Libyan rebels in disarray

Libya's rebel leader has sacked the entire executive board of the National Transitional Council (NTC), which functioned as its cabinet, to try to regain the confidence damaged by the assassination of top military commander Abdel Fattah Younis.

­The executive committee was dismissed on Monday and Mustafa Abdel Jalil, the NTC leader, asked its chairman Mahmoud Jibril to elect a new one.

The 14-member committee, including officials responsible for defence and interior affairs, was sacked after what they described as "administrative errors" and “for improper administrative procedures” in the handling of the arrest and subsequent killing of the military leader, General Abdel Fatah Younis, the Tripoli Post reported. Younis was killed on July 28 in mysterious circumstances after his own side took him into custody for questioning.

The opposition said his assassination was linked to Gaddafi supporters, but there were theories that rivals in the opposition camp could have been responsible for the killing.

Abdel Fattah Younis was a senior military officer in Libya and had been a key supporter of Muammar Gaddafi. When he resigned in February 2011, Younis urged that the Libyan army should "join the people and respond to their legitimate demands."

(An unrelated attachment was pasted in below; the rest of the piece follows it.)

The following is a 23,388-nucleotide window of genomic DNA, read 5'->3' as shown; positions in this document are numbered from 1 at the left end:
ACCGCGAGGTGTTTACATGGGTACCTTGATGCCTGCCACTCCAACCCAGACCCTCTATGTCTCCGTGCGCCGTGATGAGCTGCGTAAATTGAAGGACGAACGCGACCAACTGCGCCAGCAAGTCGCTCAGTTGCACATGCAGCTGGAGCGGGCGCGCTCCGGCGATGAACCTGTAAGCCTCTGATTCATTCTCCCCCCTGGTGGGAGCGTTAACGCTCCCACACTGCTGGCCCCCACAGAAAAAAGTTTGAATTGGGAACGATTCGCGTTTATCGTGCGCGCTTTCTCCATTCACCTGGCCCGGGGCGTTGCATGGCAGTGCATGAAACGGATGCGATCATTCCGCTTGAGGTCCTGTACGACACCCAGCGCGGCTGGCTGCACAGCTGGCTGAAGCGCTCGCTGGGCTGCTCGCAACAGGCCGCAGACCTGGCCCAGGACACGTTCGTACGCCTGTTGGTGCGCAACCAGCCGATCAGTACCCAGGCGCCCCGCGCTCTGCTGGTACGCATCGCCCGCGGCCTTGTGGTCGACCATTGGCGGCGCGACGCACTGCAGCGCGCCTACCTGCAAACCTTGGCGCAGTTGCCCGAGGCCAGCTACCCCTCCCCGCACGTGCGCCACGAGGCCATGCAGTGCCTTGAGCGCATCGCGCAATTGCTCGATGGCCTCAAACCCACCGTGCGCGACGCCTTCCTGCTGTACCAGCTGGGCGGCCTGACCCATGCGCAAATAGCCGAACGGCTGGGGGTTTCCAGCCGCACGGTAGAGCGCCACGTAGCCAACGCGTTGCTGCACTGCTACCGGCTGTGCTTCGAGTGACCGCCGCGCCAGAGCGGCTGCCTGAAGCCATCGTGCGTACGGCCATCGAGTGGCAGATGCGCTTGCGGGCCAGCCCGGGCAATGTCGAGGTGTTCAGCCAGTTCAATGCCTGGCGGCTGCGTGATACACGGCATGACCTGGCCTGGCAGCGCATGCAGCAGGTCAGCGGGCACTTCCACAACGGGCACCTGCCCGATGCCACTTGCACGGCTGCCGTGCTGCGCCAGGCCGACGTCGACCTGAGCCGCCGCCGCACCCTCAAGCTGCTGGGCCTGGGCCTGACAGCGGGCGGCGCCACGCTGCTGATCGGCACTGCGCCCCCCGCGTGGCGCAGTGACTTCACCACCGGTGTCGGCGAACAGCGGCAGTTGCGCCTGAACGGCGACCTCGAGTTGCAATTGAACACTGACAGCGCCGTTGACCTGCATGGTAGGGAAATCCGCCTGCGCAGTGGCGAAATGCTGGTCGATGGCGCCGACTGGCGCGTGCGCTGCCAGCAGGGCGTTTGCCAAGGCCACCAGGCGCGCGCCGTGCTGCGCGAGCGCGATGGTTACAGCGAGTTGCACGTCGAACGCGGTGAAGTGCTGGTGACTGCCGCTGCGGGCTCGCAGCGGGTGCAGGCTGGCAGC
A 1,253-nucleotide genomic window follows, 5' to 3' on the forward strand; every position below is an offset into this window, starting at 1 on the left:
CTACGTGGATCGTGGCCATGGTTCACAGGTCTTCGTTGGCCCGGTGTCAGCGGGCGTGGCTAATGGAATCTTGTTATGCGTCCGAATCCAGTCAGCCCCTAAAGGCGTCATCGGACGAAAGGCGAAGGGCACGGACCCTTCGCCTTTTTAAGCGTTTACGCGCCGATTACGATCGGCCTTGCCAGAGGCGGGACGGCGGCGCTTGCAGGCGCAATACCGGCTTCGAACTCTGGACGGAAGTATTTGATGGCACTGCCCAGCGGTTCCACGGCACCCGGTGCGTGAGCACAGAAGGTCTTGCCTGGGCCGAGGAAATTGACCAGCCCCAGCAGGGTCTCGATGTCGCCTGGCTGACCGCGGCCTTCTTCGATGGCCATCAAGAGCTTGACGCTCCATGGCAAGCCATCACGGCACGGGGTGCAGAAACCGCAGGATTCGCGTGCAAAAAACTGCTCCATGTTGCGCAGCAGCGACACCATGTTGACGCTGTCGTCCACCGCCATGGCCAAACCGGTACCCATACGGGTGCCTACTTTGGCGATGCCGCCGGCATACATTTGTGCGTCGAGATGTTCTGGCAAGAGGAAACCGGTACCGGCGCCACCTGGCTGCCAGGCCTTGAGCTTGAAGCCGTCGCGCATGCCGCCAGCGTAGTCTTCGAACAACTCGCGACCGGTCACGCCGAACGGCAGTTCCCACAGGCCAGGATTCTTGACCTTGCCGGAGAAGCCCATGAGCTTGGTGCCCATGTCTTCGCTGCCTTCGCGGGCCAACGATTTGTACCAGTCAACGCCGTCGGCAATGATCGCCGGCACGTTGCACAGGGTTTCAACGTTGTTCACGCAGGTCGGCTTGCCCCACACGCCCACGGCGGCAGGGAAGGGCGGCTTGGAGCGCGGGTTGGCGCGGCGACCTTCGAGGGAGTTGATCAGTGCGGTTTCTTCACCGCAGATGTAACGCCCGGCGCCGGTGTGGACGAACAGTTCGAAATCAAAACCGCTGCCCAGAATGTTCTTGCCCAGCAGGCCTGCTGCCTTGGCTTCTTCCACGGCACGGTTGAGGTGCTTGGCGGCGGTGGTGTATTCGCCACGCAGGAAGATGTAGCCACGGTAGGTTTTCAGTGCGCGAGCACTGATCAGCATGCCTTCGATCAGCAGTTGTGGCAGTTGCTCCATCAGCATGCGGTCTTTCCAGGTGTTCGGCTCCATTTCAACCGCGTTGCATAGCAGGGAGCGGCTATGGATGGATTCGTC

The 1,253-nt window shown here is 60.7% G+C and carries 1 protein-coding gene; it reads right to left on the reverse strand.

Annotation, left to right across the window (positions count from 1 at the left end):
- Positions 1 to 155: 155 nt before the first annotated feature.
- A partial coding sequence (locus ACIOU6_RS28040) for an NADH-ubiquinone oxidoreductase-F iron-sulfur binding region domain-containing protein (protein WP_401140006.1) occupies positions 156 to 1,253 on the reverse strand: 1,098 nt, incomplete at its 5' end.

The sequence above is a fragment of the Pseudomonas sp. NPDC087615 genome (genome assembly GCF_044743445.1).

After he was killed in July, his supporters demanded a full investigation into the assassination.

The opposition prime minister, Mahmoud Jibril, kept his post after the committee dismissal and will nominate a new line-up and submit it to the NTC for approval.

Stephen Lendman, radio host and author, told RT the rebel camp is now in disarray.

“There were unconfirmed reports that the rebels were in such disarray they were literally contesting among each other, and the transitional council leader Jibril fled to Egypt for his safety,” said Lendman.

Lendman believes there is no possible way NATO is going to win the war militarily, but they certainly can win it by imposing extreme hardships on the Libyan people.

“NATO is targeting civilians. In Tripoli they bombed the water system to deprive Libyans of fresh water – this is part of the strategy,” he added.

A recent report published by 50 experts says there is no military solution to the crisis in Libya and change isn't likely for two or three years.

“I think it is very possible,” stated Lendman. “This conflict was planned many months ago, maybe years in advance and it will not end soon,” he concluded.